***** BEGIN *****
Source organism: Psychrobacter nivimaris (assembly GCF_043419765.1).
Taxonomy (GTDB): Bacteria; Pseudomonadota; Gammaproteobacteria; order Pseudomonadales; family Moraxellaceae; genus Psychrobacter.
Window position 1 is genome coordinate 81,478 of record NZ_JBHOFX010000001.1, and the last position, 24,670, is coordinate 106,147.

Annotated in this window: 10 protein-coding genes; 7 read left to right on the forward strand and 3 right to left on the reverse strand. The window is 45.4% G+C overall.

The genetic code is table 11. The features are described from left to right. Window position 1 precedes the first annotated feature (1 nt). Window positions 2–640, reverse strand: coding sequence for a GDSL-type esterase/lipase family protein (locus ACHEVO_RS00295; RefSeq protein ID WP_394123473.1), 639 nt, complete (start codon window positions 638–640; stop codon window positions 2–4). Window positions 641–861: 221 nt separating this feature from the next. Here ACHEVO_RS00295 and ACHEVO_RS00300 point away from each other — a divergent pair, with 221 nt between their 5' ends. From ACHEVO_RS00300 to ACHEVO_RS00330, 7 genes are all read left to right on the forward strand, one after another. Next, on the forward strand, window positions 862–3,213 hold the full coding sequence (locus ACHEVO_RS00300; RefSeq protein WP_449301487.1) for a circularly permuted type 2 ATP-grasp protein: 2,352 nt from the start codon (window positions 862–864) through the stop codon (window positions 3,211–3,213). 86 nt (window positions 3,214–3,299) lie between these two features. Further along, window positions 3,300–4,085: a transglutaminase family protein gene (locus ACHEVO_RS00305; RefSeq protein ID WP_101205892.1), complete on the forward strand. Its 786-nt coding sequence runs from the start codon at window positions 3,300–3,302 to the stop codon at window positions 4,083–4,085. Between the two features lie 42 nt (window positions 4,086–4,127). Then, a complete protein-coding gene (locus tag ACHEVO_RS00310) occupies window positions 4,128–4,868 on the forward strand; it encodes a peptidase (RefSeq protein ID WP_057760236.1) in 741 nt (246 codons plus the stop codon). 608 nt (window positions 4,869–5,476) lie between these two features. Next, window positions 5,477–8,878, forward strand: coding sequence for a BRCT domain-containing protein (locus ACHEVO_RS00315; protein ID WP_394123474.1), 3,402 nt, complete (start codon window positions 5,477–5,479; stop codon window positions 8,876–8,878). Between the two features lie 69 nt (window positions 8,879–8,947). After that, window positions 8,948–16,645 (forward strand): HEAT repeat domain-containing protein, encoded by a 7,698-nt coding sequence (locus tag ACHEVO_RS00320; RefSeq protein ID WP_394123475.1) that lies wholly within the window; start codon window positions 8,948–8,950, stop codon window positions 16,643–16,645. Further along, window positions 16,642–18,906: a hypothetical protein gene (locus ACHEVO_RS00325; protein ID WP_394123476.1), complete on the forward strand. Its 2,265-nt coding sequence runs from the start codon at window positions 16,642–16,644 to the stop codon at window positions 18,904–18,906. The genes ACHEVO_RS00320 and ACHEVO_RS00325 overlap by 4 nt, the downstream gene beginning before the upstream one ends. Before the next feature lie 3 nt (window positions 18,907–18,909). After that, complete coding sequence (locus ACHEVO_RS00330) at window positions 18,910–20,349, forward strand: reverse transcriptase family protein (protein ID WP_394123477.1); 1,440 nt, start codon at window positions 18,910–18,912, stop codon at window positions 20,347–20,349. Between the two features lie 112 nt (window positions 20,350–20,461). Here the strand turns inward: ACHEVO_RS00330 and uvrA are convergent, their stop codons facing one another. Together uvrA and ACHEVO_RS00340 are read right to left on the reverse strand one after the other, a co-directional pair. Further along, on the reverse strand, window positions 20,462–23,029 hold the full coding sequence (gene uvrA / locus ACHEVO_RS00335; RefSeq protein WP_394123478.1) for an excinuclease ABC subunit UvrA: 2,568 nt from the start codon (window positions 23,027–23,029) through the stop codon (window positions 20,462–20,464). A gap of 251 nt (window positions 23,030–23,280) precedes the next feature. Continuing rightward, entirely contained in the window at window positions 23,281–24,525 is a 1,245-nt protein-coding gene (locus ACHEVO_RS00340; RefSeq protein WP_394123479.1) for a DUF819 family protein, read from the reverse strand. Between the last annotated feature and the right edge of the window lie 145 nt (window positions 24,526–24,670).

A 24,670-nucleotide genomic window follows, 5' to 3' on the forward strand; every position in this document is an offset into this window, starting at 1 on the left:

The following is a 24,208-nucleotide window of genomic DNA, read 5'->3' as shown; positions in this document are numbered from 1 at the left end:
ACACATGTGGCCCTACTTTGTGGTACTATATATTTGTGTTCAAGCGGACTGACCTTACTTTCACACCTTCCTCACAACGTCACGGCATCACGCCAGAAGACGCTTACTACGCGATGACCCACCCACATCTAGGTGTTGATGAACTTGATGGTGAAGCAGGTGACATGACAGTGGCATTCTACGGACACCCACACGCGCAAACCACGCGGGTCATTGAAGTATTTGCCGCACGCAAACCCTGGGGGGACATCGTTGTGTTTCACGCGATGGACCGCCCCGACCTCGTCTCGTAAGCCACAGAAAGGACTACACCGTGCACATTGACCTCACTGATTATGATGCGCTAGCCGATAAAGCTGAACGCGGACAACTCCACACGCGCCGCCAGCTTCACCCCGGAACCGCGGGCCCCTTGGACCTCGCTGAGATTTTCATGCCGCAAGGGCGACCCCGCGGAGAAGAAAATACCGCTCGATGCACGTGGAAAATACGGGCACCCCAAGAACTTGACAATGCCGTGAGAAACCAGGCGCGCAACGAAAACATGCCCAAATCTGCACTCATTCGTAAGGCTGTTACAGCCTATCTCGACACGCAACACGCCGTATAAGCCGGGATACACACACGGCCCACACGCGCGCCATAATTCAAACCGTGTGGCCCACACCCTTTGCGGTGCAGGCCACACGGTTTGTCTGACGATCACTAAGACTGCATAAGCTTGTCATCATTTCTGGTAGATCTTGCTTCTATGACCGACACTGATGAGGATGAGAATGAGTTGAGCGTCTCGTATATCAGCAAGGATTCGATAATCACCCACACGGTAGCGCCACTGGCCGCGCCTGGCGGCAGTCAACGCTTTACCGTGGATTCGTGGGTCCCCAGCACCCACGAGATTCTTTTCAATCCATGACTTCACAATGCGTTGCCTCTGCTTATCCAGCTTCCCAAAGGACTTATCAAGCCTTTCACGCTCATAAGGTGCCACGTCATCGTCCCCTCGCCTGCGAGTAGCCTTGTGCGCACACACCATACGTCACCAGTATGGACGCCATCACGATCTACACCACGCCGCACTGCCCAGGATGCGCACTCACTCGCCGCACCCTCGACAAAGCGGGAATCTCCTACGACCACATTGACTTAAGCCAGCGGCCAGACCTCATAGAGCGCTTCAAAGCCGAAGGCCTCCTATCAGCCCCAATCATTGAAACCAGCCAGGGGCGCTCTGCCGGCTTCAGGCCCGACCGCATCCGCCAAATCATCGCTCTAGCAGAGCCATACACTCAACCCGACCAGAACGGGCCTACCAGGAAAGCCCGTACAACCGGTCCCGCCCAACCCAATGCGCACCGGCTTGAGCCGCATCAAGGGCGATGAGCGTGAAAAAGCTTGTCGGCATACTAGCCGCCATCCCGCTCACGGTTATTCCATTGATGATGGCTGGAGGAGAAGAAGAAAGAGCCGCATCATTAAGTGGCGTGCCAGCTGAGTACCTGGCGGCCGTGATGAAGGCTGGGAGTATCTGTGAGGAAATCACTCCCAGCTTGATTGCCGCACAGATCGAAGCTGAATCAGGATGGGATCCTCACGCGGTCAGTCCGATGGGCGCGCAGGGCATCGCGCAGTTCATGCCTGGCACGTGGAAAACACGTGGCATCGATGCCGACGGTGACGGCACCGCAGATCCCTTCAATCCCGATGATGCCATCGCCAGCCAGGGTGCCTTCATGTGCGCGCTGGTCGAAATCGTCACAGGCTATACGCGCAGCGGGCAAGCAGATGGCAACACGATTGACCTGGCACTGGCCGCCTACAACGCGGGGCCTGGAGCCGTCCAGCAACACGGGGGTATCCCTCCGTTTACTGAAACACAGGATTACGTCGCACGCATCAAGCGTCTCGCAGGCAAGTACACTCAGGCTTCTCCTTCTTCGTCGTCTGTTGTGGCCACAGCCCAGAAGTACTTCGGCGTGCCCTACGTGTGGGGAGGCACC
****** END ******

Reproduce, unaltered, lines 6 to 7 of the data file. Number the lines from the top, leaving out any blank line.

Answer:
A 24,670-nucleotide genomic window follows, 5' to 3' on the forward strand; every position in this document is an offset into this window, starting at 1 on the left:

The following is a 24,208-nucleotide window of genomic DNA, read 5'->3' as shown; positions in this document are numbered from 1 at the left end: